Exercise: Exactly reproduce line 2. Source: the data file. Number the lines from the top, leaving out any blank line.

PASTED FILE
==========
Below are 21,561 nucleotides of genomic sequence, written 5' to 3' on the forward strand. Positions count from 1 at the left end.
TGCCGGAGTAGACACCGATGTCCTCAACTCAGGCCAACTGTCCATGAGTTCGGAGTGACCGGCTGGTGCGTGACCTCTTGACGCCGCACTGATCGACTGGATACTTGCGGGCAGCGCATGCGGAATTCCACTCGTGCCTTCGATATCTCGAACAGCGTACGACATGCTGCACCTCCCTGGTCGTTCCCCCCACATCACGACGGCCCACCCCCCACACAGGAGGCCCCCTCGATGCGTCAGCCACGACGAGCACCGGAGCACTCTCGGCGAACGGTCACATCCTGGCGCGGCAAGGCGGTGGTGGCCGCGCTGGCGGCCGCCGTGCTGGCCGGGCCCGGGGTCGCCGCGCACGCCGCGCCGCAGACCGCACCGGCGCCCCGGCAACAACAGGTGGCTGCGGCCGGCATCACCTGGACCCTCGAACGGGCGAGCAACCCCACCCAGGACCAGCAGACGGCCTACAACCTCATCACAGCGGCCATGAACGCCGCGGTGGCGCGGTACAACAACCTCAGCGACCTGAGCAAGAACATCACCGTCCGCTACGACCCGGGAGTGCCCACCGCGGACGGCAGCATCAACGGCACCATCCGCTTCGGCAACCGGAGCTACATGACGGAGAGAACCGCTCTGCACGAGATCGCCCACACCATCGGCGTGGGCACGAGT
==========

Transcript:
TGCCGGAGTAGACACCGATGTCCTCAACTCAGGCCAACTGTCCATGAGTTCGGAGTGACCGGCTGGTGCGTGACCTCTTGACGCCGCACTGATCGACTGGATACTTGCGGGCAGCGCATGCGGAATTCCACTCGTGCCTTCGATATCTCGAACAGCGTACGACATGCTGCACCTCCCTGGTCGTTCCCCCCACATCACGACGGCCCACCCCCCACACAGGAGGCCCCCTCGATGCGTCAGCCACGACGAGCACCGGAGCACTCTCGGCGAACGGTCACATCCTGGCGCGGCAAGGCGGTGGTGGCCGCGCTGGCGGCCGCCGTGCTGGCCGGGCCCGGGGTCGCCGCGCACGCCGCGCCGCAGACCGCACCGGCGCCCCGGCAACAACAGGTGGCTGCGGCCGGCATCACCTGGACCCTCGAACGGGCGAGCAACCCCACCCAGGACCAGCAGACGGCCTACAACCTCATCACAGCGGCCATGAACGCCGCGGTGGCGCGGTACAACAACCTCAGCGACCTGAGCAAGAACATCACCGTCCGCTACGACCCGGGAGTGCCCACCGCGGACGGCAGCATCAACGGCACCATCCGCTTCGGCAACCGGAGCTACATGACGGAGAGAACCGCTCTGCACGAGATCGCCCACACCATCGGCGTGGGCACGAGT